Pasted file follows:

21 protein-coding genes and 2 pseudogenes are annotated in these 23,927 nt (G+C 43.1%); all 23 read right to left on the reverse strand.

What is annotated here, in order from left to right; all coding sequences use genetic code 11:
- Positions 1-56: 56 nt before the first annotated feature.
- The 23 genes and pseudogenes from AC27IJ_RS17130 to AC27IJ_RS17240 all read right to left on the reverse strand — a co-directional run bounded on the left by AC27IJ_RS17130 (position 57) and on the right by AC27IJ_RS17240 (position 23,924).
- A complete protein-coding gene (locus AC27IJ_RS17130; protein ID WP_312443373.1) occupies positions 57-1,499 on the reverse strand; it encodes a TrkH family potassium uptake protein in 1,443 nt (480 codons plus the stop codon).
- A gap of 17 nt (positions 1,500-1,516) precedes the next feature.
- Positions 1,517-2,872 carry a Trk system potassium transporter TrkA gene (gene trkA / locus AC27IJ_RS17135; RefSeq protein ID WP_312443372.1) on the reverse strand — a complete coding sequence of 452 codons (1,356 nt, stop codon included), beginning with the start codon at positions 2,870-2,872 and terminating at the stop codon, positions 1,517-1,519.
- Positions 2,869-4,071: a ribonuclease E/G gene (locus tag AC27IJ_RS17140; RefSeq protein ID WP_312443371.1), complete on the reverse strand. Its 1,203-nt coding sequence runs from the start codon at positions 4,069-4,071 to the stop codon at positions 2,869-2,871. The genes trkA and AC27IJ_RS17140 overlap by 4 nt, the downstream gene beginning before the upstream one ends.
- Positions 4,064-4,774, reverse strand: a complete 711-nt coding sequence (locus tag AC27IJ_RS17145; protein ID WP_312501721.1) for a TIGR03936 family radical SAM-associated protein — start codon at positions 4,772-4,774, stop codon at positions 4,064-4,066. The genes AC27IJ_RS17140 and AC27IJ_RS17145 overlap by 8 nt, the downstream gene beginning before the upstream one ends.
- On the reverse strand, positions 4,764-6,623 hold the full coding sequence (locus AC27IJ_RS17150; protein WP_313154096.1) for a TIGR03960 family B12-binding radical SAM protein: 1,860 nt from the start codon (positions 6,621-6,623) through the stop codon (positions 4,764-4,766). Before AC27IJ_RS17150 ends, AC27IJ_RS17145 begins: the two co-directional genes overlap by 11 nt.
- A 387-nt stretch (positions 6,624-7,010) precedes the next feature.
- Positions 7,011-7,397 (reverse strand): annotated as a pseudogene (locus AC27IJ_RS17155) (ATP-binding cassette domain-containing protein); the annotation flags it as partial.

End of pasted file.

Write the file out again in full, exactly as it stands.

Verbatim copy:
21 protein-coding genes and 2 pseudogenes are annotated in these 23,927 nt (G+C 43.1%); all 23 read right to left on the reverse strand.

What is annotated here, in order from left to right; all coding sequences use genetic code 11:
- Positions 1-56: 56 nt before the first annotated feature.
- The 23 genes and pseudogenes from AC27IJ_RS17130 to AC27IJ_RS17240 all read right to left on the reverse strand — a co-directional run bounded on the left by AC27IJ_RS17130 (position 57) and on the right by AC27IJ_RS17240 (position 23,924).
- A complete protein-coding gene (locus AC27IJ_RS17130; protein ID WP_312443373.1) occupies positions 57-1,499 on the reverse strand; it encodes a TrkH family potassium uptake protein in 1,443 nt (480 codons plus the stop codon).
- A gap of 17 nt (positions 1,500-1,516) precedes the next feature.
- Positions 1,517-2,872 carry a Trk system potassium transporter TrkA gene (gene trkA / locus AC27IJ_RS17135; RefSeq protein ID WP_312443372.1) on the reverse strand — a complete coding sequence of 452 codons (1,356 nt, stop codon included), beginning with the start codon at positions 2,870-2,872 and terminating at the stop codon, positions 1,517-1,519.
- Positions 2,869-4,071: a ribonuclease E/G gene (locus tag AC27IJ_RS17140; RefSeq protein ID WP_312443371.1), complete on the reverse strand. Its 1,203-nt coding sequence runs from the start codon at positions 4,069-4,071 to the stop codon at positions 2,869-2,871. The genes trkA and AC27IJ_RS17140 overlap by 4 nt, the downstream gene beginning before the upstream one ends.
- Positions 4,064-4,774, reverse strand: a complete 711-nt coding sequence (locus tag AC27IJ_RS17145; protein ID WP_312501721.1) for a TIGR03936 family radical SAM-associated protein — start codon at positions 4,772-4,774, stop codon at positions 4,064-4,066. The genes AC27IJ_RS17140 and AC27IJ_RS17145 overlap by 8 nt, the downstream gene beginning before the upstream one ends.
- On the reverse strand, positions 4,764-6,623 hold the full coding sequence (locus AC27IJ_RS17150; protein WP_313154096.1) for a TIGR03960 family B12-binding radical SAM protein: 1,860 nt from the start codon (positions 6,621-6,623) through the stop codon (positions 4,764-4,766). Before AC27IJ_RS17150 ends, AC27IJ_RS17145 begins: the two co-directional genes overlap by 11 nt.
- A 387-nt stretch (positions 6,624-7,010) precedes the next feature.
- Positions 7,011-7,397 (reverse strand): annotated as a pseudogene (locus AC27IJ_RS17155) (ATP-binding cassette domain-containing protein); the annotation flags it as partial.